With the shallow pool of the current City Council, and the lack of strong leadership and decision-making - I suspect that 15-20 years down the road we will still be playing soccer on the land that used to be the Roanoke Fair Grounds (aka Victory Stadium), unless the public and private sector can start working together again. Valley Forward, NewVaConnects, and the City Council all need to realize that unless they can come together and work together - the celebration of the 125th anniversary is more of a New Orleans Funeral than a party for the re-birth of the phoenix.


Sean said...

Working together is just not how you get things started. If you wait around for everyone to get on the same page we'll all be dead and gone before significant contributions are made. Significant change occurs when you have a small group of extremely proactive and influential people who take risks and get things done. Once they affect change, and they usually do in dramatic fashion, they help to define the personality of a new urban area. The "working together" among multiple groups never really takes place; the other groups simply adjust their own direction so they can move more freely along the trail that the leading group has blazed.

It's then those trail blazing groups that influences the city council and county governments to develop public properties according to their own ideals. That's basically how it works, as I see it. I've just joined NewVaConnects. It sounds like my sort of group.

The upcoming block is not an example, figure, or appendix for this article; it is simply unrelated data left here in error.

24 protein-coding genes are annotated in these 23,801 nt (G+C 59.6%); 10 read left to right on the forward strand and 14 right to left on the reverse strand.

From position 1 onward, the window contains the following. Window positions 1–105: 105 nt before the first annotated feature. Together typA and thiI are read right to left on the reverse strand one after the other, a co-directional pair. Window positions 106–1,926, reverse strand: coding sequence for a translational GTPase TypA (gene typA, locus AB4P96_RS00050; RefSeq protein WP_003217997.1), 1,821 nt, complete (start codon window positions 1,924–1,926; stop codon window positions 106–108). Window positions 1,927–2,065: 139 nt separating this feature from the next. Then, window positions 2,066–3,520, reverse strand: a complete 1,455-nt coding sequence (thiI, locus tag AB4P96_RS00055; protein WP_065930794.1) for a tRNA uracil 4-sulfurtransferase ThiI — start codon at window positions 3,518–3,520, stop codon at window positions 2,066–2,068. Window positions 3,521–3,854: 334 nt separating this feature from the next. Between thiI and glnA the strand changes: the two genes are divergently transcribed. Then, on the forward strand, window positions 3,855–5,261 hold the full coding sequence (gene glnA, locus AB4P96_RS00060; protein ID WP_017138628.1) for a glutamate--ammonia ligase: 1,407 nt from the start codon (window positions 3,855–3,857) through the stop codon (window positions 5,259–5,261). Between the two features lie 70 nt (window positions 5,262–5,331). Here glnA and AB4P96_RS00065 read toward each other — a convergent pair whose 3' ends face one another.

RoanokeFound said...

I also am on the NewVaConnects mailing list, along with the Roanoke Connect database list.

But there's still a lacking sense of community, and that's where the problem lies. I work in one of the tightest industries in creation - the commercial kitchen. Normally a haven for gossip and rumor, news and chest-beating - but around here the kitchens are quiet. They don't talk to each other, or about each other.

I do agree that it takes one group to change the paradigm, but that one group needs a cohesive concept. Networking meetings & after-work socials are not the kind of "breeding ground" of societal revolution. Groups that consider greenways and amphitheaters key to life are missing the crux of the matter. The community.

We have plenty of groups here in Roanoke, but none of them willing to step up and truly take a risk, to truly change things. No one looking at the grand scheme of things - the city itself.

Worry less about greenways and Victory Stadium site, and more about the very way the city conducts the business of being a city - which is the real issue keeping us from becoming the Roanoke we know exists.